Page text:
1 Thessalonians 5; Isaiah 23-24; Psalm 116
“Now we exhort you, brethren, warn those who are unruly, comfort the fainthearted, uphold the weak, be patient with all. See that no one renders evil for evil to anyone, but always pursue what is good both for yourselves and for all.” (1 Thessalonians 5:14-15 NKJV)
The last part of this chapter in 1 Thessalonians is filled with some great admonitions for living the Christian life. I wished I lived up to them! I do believe that as a general rule, Paul is admonishing his readers on how to act toward other church members. We warn the unruly in the church to do things decently and in order. People outside the church see our behavior and judge us and Christ on how we behave. If we’re not under control, God’s control, it hurts our ability to share the gospel. We’re to comfort the fainthearted and uphold the weak. As persecution grew against the early church, it would be easy to begin to waver in faith. When people become weak in their faith, they need our comfort and encouragement when often our first reaction is judgmental. This is the hard one for me, though: be patient with all. (And yes, I believe that includes those outside the church.) We never know what’s happening in someone else’s life. It never hurts to be patient during those times when our gut wants to fight back. Ultimately, instead of trying to give back to others the bad they did to us, we’re called to pursue good for all people – which means, in case this isn’t clear, we don’t believe in “karma.”
Living as a follower of Jesus doesn’t always mean “winning” as the world defines victory. It’s more likely to mean sacrificing worldly victories for the opportunity to show others the amazing love and grace of God. How often do we celebrate a “crushing” victory on social media when our efforts did nothing but cause the other person to turn away from God. We should never lie, we should never refrain from speaking the truth when we speak, but we should always do so in light of the reminder to speak the truth in love. At the same time, when we recognize that the other person is so emotionally attached to their statement that they’ll never accept the idea that they’re wrong, it may be better to stay silent on the issue, but still show the love and grace of God. If I make people realize that I’m right, but do it in an ugly way, I haven’t achieved any victory, I’ve added bricks to the wall that people put up against the gospel. My goal, whether meeting someone face to face or knowing them through social media, is to draw them to the love and grace of God.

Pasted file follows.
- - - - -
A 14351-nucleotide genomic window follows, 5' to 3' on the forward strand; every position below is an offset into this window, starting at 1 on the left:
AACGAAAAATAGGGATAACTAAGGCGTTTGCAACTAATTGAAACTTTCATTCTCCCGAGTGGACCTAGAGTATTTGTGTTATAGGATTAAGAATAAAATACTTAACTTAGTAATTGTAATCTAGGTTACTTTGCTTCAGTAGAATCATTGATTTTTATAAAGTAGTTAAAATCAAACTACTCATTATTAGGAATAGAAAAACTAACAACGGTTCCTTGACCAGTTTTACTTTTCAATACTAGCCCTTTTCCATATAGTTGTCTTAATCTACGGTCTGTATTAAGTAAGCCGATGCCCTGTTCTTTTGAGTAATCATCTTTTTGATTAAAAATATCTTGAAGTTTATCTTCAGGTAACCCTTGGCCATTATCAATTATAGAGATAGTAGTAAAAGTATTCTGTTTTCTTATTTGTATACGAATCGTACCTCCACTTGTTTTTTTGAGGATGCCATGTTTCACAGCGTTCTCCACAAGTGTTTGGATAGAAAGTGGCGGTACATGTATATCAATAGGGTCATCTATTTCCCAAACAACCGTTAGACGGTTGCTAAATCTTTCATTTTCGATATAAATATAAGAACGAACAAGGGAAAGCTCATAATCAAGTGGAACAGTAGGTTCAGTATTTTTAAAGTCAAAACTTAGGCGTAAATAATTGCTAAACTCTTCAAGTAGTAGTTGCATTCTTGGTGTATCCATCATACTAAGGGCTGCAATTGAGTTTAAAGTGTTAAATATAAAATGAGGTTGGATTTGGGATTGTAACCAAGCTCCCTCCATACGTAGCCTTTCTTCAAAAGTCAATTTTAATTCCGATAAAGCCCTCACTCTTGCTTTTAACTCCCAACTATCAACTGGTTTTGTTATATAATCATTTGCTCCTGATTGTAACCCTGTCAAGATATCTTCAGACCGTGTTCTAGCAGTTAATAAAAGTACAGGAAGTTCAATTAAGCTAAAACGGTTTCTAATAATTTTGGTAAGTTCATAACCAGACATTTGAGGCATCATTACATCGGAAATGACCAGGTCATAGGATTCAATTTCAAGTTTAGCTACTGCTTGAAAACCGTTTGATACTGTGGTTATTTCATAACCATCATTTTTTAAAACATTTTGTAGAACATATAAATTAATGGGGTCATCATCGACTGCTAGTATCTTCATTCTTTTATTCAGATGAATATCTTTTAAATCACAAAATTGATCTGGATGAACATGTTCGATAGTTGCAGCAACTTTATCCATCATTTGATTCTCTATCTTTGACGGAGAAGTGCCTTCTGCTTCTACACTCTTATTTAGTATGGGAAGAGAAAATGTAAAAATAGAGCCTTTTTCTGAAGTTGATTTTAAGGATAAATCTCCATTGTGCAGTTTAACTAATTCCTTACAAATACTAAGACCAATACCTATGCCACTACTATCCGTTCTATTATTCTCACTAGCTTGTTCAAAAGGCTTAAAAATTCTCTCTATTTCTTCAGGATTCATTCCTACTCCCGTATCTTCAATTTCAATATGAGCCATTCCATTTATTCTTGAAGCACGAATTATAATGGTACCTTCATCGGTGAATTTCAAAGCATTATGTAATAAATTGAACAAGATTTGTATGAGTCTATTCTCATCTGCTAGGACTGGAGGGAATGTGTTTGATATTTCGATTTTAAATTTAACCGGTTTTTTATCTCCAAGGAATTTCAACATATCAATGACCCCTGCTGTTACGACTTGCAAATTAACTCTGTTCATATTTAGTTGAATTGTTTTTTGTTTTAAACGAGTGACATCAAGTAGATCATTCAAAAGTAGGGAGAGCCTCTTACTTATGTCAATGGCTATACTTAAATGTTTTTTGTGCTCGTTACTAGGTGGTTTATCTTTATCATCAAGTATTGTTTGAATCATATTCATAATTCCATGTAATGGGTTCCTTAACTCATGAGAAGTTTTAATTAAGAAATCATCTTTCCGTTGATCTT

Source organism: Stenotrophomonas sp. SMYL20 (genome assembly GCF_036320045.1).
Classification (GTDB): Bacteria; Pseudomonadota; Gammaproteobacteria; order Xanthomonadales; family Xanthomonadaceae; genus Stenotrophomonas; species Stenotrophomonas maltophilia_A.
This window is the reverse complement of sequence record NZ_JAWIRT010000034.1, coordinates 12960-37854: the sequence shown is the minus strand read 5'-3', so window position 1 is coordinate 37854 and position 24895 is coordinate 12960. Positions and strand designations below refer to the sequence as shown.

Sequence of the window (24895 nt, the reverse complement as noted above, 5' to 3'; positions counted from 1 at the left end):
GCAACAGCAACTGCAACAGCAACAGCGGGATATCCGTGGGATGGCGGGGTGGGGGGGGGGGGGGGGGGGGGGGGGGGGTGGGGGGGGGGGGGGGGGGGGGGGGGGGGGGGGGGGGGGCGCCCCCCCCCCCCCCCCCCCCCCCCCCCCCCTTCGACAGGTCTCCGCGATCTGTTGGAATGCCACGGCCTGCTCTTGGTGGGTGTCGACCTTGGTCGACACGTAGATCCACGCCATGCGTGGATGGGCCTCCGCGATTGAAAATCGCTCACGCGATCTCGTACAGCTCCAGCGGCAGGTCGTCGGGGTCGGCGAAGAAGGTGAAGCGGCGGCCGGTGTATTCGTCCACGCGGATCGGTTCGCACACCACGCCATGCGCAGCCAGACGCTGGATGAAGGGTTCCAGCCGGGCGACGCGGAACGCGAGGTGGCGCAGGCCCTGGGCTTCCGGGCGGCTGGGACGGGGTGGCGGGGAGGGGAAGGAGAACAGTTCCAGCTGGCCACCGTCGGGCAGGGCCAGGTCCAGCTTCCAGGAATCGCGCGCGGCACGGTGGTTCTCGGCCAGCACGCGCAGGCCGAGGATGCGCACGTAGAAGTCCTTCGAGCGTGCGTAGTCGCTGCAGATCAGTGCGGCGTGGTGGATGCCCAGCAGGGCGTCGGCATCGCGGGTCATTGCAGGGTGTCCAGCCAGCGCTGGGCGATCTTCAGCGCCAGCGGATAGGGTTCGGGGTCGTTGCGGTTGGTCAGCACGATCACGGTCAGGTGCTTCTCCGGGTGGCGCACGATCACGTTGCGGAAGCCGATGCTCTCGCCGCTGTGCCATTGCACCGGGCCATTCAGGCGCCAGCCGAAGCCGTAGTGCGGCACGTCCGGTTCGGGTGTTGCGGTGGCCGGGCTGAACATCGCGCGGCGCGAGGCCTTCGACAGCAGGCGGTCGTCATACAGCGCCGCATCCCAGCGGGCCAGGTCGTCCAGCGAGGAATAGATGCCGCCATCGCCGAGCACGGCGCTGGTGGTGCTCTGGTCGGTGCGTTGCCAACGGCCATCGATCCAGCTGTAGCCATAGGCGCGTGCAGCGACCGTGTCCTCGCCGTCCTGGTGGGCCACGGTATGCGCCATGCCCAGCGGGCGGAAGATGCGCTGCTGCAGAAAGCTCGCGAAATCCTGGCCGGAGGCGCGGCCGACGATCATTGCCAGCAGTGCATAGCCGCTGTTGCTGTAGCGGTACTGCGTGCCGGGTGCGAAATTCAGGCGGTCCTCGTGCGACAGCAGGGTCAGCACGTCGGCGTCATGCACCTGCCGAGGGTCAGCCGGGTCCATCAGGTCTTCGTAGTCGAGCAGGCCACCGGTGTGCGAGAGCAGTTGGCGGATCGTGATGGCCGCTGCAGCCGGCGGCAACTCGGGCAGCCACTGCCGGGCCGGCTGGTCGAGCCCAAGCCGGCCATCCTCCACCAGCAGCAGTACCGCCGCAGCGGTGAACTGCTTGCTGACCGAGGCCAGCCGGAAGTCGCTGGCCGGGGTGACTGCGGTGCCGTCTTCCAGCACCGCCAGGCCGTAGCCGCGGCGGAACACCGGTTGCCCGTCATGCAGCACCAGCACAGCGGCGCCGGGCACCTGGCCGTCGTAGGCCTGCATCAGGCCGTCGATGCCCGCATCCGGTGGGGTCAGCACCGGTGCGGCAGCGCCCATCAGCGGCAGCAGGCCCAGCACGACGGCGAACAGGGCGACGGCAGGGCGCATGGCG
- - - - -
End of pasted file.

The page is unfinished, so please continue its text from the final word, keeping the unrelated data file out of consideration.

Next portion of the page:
Lord, it sure would be nice if intellectual victories in life meant that we drew people closer to You, but that isn’t so. Remind me that You continue to love every person I interact with, even if they’re wrong, just like You love me even when I’m wrong. Remind me that it’s easy to be vehemently wrong, and to listen to others with Your grace.